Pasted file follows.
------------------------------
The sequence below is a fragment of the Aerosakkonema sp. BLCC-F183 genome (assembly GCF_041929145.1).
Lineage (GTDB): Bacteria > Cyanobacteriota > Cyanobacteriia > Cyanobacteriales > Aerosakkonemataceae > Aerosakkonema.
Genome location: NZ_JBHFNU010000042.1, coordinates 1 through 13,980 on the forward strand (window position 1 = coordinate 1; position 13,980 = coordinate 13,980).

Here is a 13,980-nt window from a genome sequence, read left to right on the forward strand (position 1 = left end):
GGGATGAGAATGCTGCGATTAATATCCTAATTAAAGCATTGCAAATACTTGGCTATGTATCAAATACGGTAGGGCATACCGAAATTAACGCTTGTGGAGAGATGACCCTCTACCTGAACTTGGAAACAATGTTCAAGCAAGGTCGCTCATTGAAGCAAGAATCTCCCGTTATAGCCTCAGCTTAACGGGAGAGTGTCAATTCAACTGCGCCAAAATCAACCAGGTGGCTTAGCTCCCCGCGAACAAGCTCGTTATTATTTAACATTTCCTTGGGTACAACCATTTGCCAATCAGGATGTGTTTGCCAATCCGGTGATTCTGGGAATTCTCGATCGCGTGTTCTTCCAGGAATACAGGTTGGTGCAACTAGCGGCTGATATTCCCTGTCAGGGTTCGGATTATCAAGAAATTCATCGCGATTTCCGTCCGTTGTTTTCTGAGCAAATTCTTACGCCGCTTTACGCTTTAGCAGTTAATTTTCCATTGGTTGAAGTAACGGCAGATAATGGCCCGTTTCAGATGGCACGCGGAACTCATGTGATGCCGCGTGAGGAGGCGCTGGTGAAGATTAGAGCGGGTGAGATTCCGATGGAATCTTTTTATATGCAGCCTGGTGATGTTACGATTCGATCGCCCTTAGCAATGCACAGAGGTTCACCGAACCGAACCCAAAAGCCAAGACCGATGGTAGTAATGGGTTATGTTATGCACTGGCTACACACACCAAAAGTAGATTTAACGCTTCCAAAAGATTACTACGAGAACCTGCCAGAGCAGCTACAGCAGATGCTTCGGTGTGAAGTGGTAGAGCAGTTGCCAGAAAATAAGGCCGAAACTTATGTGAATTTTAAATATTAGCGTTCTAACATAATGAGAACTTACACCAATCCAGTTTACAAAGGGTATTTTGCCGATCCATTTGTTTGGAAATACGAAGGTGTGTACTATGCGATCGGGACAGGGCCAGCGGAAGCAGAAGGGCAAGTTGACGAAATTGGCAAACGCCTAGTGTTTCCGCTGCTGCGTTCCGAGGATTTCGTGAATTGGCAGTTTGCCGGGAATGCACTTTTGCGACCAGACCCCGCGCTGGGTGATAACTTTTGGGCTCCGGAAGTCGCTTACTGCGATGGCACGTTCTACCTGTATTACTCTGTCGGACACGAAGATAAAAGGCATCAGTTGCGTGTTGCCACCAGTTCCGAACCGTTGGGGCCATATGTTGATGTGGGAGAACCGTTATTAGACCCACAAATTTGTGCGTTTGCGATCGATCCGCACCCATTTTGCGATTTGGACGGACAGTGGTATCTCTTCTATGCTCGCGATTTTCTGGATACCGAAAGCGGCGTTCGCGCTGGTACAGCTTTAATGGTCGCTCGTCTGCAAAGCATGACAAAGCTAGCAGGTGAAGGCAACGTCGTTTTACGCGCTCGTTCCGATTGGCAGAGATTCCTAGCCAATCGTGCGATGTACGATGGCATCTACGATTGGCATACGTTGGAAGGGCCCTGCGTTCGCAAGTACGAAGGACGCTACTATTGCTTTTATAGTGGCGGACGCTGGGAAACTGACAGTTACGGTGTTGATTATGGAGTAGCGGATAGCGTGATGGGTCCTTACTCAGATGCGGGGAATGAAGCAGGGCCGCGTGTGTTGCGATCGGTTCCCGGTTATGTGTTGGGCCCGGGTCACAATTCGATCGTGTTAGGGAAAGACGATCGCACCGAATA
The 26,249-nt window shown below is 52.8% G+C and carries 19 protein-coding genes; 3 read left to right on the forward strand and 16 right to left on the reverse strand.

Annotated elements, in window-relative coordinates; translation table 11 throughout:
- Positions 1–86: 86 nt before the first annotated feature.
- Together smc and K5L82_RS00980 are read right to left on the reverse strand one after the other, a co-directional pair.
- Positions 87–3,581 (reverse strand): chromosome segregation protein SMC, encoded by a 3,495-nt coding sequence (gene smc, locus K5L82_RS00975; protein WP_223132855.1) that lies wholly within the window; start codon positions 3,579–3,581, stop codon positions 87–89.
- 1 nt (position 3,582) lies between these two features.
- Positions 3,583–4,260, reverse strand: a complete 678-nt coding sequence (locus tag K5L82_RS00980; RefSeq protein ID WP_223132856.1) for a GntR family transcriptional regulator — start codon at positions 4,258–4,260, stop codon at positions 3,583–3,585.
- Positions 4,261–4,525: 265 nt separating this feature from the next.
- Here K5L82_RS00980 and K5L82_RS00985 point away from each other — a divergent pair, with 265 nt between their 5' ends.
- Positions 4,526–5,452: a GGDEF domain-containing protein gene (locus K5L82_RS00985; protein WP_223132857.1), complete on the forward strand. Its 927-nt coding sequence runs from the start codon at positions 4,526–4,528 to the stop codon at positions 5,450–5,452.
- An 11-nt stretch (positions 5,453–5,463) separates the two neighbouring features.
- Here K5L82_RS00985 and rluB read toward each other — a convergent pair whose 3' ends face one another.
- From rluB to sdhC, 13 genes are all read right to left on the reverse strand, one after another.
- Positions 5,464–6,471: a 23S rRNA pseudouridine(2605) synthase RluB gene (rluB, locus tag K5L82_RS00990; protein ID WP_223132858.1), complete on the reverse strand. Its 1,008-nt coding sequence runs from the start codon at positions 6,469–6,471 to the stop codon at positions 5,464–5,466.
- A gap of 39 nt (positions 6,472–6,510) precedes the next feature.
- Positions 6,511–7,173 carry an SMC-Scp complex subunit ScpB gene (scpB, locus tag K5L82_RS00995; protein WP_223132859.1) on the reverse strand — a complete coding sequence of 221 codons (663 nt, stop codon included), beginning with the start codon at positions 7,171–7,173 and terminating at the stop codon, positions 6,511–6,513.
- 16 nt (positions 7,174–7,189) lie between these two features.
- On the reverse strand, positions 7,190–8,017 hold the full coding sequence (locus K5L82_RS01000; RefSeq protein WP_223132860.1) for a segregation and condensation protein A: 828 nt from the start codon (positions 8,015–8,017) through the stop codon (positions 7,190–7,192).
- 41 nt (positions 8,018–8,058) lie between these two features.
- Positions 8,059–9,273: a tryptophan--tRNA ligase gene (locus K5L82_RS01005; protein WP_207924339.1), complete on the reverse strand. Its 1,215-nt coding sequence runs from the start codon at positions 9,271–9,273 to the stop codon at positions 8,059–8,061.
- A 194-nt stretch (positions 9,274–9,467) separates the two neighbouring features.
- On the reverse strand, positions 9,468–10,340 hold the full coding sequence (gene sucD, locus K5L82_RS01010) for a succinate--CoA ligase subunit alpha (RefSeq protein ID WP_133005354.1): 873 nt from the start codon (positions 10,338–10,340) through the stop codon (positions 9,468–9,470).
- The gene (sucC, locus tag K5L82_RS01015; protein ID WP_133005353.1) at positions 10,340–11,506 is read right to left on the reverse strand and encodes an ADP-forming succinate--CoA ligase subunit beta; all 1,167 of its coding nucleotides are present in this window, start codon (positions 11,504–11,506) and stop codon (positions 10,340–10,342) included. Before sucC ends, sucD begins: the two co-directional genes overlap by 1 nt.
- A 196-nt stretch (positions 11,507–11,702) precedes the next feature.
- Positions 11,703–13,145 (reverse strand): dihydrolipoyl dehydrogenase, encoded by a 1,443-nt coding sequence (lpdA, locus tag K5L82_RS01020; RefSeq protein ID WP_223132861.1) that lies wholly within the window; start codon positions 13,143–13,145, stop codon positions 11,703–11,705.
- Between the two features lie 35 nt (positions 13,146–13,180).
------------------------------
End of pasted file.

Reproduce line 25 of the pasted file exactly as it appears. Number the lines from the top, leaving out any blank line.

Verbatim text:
- Positions 8,059–9,273: a tryptophan--tRNA ligase gene (locus K5L82_RS01005; protein WP_207924339.1), complete on the reverse strand. Its 1,215-nt coding sequence runs from the start codon at positions 9,271–9,273 to the stop codon at positions 8,059–8,061.